By Israel Galindo, Associate Dean for Lifelong Learning
It remains indisputably true that the task of making disciples remains one of the primary purposes of the Church. Arguably, it is the Church’s PRIMARY purpose, for what else is the ultimate goal of evangelizing than to make disciples? Throughout its history the Church has answered this calling by engaging in education that is Christian. Meaning, practicing ways of teaching and learning that are authentically Christian. This is easier said than done. It’s not difficult to acquire effective ways of teaching and learning. We can rely on vast resources of the field of education and all its domains: pedagogy, andragogy, developmental psychology, instructional design, adult education, and the plethora of emerging instructional technologies. The challenge for congregations, however, is to answer the question, “What ways of teaching and learning are authentically Christian?”
Traditional congregational Christian education has seen neglect in the past decades. As congregations get smaller (75 is the average worship attendance in congregations today), as fewer professional Christian educators find places of ministry in congregations, and as seminaries scale back their Christian education degree programs, the consequences to the Church are on the cusp of being tragic.
One renowned educator wrote, “In modern times people’s views about education differ. There is no general agreement about what the young should learn either in relation to moral virtue or to success in life; nor is it clear whether education should be more concerned with training the intellect or the character. Contemporary events have made the problem more difficult, and there is no certainty whether education should be primarily vocational, moral or cultural. People have advocated all three. Moreover there is no agreement as to what sort of education promotes moral virtue.”
The author of that observation is Aristotle (Polities VII), which goes to show that the Preacher was, in some respect, right: there is nothing new under the sun. We may think it quaint that Aristotle situates his comment in “modern times.” He was, however, addressing the same perennial questions of concern to today’s Christian educators, namely, the questions about the nature of education, learning, teaching, and, questions about nature of the teacher and learner.
Aristotle’s observation can help us appreciate that the perennial questions of education must be addressed perennially. But they need to be dealt with responsibly and critically if we are ever to figure out what it’s all about: what should be the goal of education? What methods and approaches are appropriate to that end? What is the nature of the learner? Of the teacher? What should comprise the content of the curriculum (explicit, implicit, and null)? What is worth knowing, and what is trivial? How do students learn, and how do you know?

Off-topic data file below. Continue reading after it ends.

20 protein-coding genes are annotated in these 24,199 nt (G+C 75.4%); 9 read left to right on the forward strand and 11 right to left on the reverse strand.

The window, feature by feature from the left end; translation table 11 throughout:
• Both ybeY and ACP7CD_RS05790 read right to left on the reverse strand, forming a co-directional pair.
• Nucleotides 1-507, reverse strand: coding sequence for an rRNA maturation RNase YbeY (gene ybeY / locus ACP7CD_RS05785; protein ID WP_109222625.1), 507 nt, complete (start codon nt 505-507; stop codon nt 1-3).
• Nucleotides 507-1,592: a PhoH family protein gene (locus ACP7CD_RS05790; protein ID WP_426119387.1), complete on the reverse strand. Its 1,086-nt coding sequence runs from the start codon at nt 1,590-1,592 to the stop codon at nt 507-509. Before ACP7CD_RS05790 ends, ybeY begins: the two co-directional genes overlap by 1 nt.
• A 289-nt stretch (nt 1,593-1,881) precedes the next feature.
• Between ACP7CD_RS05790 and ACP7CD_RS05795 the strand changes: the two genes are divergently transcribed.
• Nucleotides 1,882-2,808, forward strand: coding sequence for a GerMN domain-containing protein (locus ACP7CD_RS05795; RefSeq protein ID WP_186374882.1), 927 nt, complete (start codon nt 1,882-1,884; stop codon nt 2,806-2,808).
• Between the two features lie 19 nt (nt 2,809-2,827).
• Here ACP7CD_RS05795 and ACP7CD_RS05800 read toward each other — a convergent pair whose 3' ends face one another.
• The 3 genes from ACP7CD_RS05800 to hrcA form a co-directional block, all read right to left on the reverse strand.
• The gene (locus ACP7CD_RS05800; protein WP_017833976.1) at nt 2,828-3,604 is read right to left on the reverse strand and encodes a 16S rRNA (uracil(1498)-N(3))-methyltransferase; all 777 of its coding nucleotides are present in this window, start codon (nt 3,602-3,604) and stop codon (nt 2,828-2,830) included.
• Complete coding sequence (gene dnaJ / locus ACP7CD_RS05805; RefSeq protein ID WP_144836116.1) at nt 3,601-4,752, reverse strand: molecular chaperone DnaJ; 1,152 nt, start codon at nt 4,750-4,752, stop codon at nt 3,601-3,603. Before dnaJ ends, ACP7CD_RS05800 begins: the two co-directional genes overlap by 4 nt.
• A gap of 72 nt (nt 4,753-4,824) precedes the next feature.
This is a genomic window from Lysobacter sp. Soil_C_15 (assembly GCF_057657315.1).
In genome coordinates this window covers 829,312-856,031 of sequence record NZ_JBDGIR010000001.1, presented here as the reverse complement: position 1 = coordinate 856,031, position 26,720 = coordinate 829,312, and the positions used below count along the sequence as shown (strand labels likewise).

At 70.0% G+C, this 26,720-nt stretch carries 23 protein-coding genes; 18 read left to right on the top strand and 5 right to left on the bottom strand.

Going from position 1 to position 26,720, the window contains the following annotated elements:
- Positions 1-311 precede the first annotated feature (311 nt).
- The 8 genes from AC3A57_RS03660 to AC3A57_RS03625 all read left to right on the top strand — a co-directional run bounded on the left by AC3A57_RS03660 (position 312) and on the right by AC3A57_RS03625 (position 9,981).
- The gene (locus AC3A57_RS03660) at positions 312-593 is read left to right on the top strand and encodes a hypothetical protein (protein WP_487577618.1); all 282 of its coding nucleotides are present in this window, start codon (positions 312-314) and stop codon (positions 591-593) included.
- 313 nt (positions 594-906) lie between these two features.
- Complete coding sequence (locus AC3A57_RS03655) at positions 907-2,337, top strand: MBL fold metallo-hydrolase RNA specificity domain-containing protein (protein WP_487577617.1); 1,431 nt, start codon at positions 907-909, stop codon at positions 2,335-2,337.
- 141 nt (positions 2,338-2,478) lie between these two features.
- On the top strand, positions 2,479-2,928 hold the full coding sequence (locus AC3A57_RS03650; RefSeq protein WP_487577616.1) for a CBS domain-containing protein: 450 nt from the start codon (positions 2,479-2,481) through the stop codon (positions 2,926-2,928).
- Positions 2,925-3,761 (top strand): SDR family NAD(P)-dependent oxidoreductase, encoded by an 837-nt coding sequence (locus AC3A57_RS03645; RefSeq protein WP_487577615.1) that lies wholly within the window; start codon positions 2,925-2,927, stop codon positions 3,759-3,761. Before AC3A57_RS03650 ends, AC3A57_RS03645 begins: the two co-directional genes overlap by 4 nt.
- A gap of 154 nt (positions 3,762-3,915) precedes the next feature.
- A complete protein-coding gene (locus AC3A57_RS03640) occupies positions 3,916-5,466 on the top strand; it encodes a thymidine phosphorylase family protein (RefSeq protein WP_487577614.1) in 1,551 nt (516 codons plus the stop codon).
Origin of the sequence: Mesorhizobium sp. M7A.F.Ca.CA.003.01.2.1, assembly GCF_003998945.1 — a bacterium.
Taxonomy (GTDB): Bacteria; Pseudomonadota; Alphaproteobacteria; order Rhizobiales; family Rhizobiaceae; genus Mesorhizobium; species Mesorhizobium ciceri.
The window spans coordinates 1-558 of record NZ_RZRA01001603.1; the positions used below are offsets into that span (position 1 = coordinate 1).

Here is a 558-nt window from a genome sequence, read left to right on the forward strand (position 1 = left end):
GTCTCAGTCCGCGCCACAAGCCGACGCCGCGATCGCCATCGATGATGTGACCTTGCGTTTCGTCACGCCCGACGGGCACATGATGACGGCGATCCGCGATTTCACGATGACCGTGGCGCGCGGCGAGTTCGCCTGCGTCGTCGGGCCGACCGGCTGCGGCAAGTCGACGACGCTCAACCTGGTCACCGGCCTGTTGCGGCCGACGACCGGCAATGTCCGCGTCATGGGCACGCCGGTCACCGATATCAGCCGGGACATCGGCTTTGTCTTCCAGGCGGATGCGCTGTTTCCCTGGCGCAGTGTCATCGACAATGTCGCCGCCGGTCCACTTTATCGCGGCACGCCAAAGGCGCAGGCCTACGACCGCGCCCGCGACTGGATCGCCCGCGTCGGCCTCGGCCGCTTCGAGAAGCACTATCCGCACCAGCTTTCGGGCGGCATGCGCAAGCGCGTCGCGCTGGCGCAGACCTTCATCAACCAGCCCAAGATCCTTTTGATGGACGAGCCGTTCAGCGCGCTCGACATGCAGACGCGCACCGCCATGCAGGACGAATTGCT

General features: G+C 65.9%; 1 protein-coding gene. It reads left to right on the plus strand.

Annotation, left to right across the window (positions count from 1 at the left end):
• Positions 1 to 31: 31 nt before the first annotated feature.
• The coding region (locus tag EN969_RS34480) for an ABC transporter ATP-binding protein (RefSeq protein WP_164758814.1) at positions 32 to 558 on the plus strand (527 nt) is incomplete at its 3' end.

While it may be true that traditional congregational education has had a rough patch of late, as so often is the case, at the same time there is evidence of a resurgence in the vitality of congregational Christian education.
In the book, Fostering Faith: Teaching and Learning in the Christian Church, Janssen, Verner and Hemmen, strike all the right cords for an approach to effective Christian education in the local church, one that can help congregational Christian educators, clergy and lay, practice Christian education that is authentically Christian. Among those are:
I recently heard a seminary alumnus say that one thing he regretted about his seminary experience is not taking Christian education courses. He suggested the reason for that was he “Didn’t really understand what Christian education was about.” I suspect that for this former student, Christian education was, in his mind, equivalent to and not much more than “Sunday School.”
The fact is that I don’t teach much about Sunday School my seminary Christian Education courses. Whenever I’m asked about that my response is, “Anyone with an IQ three points above that of plant life can run an effective Sunday School. Any seminary graduate can learn to run a Sunday School in about three hours on-the-job. I’d rather use those three hours studying other more fundamental matters.”
Certainly, that’s an overstatement by all accounts, but not by much. Given what passes for Sunday School in most congregations, once you assign classroom space, assign a teacher, order the curricular resource material, and make sure the coffee is made, few people expect much from it. Sunday school does serve a purpose in most congregations, but as a rule, it’s not an educational one.
For seminarians who take Christian education courses it’s not uncommon to hear, “Wow, Christian education is much more than I thought it was.” Not surprisingly, the more they are exposed to the field of Christian education the greater their appreciation for it and the deeper their understanding about how critical it is for the lives of the congregation and the individuals who make up the church.
Real congregational Christian educators do more than run a Sunday School. Here’s what “real Christian educators” can do:
Fostering Faith is a good resource for reclaiming a vision for Christian education in the church that is grounded, authentic, and effective.